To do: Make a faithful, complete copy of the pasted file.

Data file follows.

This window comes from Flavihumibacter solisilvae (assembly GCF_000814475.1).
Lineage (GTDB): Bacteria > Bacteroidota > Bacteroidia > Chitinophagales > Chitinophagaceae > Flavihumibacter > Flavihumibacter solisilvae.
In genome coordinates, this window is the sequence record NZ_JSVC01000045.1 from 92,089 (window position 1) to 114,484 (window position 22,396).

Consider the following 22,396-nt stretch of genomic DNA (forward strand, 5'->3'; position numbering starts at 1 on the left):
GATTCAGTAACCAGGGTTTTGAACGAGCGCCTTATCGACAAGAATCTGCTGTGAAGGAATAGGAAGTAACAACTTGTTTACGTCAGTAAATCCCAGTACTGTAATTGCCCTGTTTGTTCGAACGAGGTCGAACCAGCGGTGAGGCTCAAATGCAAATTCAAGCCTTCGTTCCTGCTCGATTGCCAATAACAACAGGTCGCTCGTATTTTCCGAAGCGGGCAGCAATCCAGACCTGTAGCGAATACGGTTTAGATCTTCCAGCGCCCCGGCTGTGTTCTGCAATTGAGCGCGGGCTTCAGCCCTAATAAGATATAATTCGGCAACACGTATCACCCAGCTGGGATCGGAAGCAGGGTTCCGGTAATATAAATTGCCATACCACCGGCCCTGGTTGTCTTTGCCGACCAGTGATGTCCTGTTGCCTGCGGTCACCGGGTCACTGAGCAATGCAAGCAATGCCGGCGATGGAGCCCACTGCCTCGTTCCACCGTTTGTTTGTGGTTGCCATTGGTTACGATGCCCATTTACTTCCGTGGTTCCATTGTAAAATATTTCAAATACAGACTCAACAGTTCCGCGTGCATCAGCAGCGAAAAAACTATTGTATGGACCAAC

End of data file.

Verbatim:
This window comes from Flavihumibacter solisilvae (assembly GCF_000814475.1).
Lineage (GTDB): Bacteria > Bacteroidota > Bacteroidia > Chitinophagales > Chitinophagaceae > Flavihumibacter > Flavihumibacter solisilvae.
In genome coordinates, this window is the sequence record NZ_JSVC01000045.1 from 92,089 (window position 1) to 114,484 (window position 22,396).

Consider the following 22,396-nt stretch of genomic DNA (forward strand, 5'->3'; position numbering starts at 1 on the left):
GATTCAGTAACCAGGGTTTTGAACGAGCGCCTTATCGACAAGAATCTGCTGTGAAGGAATAGGAAGTAACAACTTGTTTACGTCAGTAAATCCCAGTACTGTAATTGCCCTGTTTGTTCGAACGAGGTCGAACCAGCGGTGAGGCTCAAATGCAAATTCAAGCCTTCGTTCCTGCTCGATTGCCAATAACAACAGGTCGCTCGTATTTTCCGAAGCGGGCAGCAATCCAGACCTGTAGCGAATACGGTTTAGATCTTCCAGCGCCCCGGCTGTGTTCTGCAATTGAGCGCGGGCTTCAGCCCTAATAAGATATAATTCGGCAACACGTATCACCCAGCTGGGATCGGAAGCAGGGTTCCGGTAATATAAATTGCCATACCACCGGCCCTGGTTGTCTTTGCCGACCAGTGATGTCCTGTTGCCTGCGGTCACCGGGTCACTGAGCAATGCAAGCAATGCCGGCGATGGAGCCCACTGCCTCGTTCCACCGTTTGTTTGTGGTTGCCATTGGTTACGATGCCCATTTACTTCCGTGGTTCCATTGTAAAATATTTCAAATACAGACTCAACAGTTCCGCGTGCATCAGCAGCGAAAAAACTATTGTATGGACCAAC